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Japan’s stock market surges to all-time high after 34-year wait

Japan’s stock market has climbed past its all-time closing high, surpassing the record level struck during the country’s late-1980s asset bubble after a 34-year wait. The Nikkei share average rose about 2% to close at a record 39,098.68 points, above the previous intraday high of 38,957.44 points touched on the final trading day of 1989. On that day, the benchmark index closed at 38,915.87.

The Nikkei hit an intraday high of 39,156.97 in trading on Thursday.

Reuters pointed out that the 34 years it has taken to regain its footing is a record for a major market and is a decade longer than Wall Street took to recoup losses from the 1929 crash and Great Depression.

For that, we can thank the very strong US dollar for much of the surge in the Nikkei and other measures of Japanese stock market activity and the five-year slide in the value of Chinese markets.

Nikkei and Topix have been standout outperformers in Asia Pacific, up more than 17% in 2024 after surging more than 25% in 2023 — their respective best annual gain in at least a decade. Wall Street is only up around 5% so far this year to Wednesday’s close. Reuters pointed out that the Nikkei’s rally has defied a recession in Japan, wars in Europe and the Middle East, the global inflation shock, and a sharp rise in interest rates worldwide. The country’s trade exposure has helped insulate it from deteriorating domestic demand while a weak currency has boosted exporters’ earnings.

While many analysts claim that Japanese listed companies are doing well (which many are, like Toyota), the improvements are coming from old-line companies (again like Toyota) and there’s a striking absence of the tech drive seen in the US, especially AI and companies like Nvidia. But there is a fleet of smaller chip-related stocks that have grabbed the eye of foreign investors (who have piled into the Tokyo market as China has slid into insecurity, deflation, and government attacks on foreign and local businesses). Stocks like Screen (up 69% year to date and a Nvidia wannabe), Tokyo Electron (shares up 50% year to date), and Advantest (also up 50% year to date).

By way of contrast, shares in Renesas Electronics Corporation (which has bid $9.1 billion for local/US stock Altium) are only up 0.14% year to date, even though they are a semiconductor maker. US analysts have noticed the bounce, and now Bank of America equity strategists have lifted their 2024 year-end forecasts for the Nikkei 225 to 41,000 from 38,500. They raised their forecasts for the Topix to 2,850 from 2,715.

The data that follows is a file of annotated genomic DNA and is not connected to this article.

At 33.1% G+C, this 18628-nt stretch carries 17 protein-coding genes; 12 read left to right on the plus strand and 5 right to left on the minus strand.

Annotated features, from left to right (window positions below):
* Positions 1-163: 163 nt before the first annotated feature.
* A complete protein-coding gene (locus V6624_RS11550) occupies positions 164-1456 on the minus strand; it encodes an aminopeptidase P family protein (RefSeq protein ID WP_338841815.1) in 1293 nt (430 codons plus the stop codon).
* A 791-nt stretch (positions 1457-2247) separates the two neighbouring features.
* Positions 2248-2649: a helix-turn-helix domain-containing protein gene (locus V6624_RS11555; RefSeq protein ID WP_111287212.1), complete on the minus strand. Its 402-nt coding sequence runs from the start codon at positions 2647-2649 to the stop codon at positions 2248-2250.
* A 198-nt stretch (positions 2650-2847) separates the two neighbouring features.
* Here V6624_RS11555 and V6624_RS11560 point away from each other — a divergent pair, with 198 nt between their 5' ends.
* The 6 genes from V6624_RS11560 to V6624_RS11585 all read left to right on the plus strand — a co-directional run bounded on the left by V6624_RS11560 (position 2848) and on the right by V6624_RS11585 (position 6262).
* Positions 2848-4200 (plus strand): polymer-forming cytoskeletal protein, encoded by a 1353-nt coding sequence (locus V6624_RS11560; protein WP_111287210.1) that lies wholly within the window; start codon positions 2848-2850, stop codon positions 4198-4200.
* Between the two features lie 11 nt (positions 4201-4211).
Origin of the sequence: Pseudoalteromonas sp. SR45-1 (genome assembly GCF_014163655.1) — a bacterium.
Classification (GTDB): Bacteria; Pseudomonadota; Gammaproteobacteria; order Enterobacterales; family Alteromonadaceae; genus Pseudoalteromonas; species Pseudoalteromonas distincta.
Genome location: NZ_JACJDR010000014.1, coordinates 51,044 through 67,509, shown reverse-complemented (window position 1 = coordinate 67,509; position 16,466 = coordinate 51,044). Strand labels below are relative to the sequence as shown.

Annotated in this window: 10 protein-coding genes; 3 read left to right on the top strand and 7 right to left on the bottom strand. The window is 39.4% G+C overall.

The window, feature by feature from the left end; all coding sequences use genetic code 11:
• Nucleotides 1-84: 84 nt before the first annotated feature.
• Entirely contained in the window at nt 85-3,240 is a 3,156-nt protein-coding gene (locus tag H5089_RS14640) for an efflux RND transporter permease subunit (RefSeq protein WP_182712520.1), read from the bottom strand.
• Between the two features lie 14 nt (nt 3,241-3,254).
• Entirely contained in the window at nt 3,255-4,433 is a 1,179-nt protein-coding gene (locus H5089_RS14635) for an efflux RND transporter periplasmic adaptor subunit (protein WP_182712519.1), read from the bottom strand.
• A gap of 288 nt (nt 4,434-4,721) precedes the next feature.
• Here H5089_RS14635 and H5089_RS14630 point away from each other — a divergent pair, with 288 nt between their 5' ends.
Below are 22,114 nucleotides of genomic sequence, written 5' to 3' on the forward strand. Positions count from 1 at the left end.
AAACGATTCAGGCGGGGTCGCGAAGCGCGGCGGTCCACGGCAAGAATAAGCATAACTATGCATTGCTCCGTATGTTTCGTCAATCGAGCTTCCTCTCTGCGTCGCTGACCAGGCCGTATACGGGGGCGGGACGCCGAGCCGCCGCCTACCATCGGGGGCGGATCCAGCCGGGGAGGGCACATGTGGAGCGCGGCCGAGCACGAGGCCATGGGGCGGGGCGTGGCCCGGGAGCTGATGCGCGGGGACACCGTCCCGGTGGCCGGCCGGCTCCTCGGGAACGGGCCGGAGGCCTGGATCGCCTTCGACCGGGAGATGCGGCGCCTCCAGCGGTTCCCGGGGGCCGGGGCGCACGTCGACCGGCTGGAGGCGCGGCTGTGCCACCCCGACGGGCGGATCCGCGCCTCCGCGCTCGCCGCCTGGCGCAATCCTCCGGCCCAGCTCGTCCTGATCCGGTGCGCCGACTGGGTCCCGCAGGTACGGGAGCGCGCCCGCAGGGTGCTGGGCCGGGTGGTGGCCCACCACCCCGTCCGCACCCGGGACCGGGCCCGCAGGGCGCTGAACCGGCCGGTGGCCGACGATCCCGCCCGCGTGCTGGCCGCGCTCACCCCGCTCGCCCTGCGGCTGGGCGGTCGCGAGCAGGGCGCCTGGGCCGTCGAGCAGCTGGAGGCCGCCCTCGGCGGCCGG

The key, though, is the weakness of the yen, which has shed about 6% against the dollar so far this year and seems on track to drop to 33-year lows touched late last year. At 150.40 Thursday afternoon, it wasn’t far from that low of 151.95.

Most Japanese companies balance their 2023-24 accounts at the end of next month, and there is a growing feeling that for the third year in a row, corporate earnings could hit a new high.

This comes on the back of record quarterly earnings for the October-December period, which are up 45% from the same period a year earlier and are 14% higher than market forecasts, according to Goldman Sachs analysts.

It’s no coincidence that the three years of strong earnings also saw the yen fall 40% against the US dollar, and Chinese markets drop by around a third in the same time. The weaker yen has injected a dose of inflation into deflation-dominated Japan in the same time. Wages are rising faster than the CPI in some cases, and the Bank of Japan’s ultra-easy monetary policy stance and continuing spending by the central government can’t be ruled out as being very helpful to growth and the markets.

Three years ago, Japan was mired in deep deflation, but thanks to the surge in energy costs (and the rise in food and other commodity prices) since the Russian invasion of Ukraine two years ago, the CPI surged to a multi-year high of 4.3% in January 2023. It has since fallen back to an annual 2.6%, which, while lower, is still well ahead of deflation, as China now finds itself at the consumer and producer price levels.

Thoughtful western analysts also point to corporate governance changes in Japan driving buybacks and unwinding cross-holdings, unlike China where the government led by President Xi Jinping has been cracking down on business, tightening rules on information, and making it tougher for foreign investors (who withdrew more than $US140 billion in 2023).

Foreigners have switched a lot of that money into Japan, investing 6.3 trillion yen ($US42 billion) in the equity market last year. They added a net 1.16 trillion yen (more than $US10 billion) in Japanese shares last month.

And don’t underestimate the impact of Warren Buffett and his high-profile purchases of shares in the country’s five biggest trading houses – Mitsubishi, Mitsui, Itochu, Sumitomo, and Marubeni.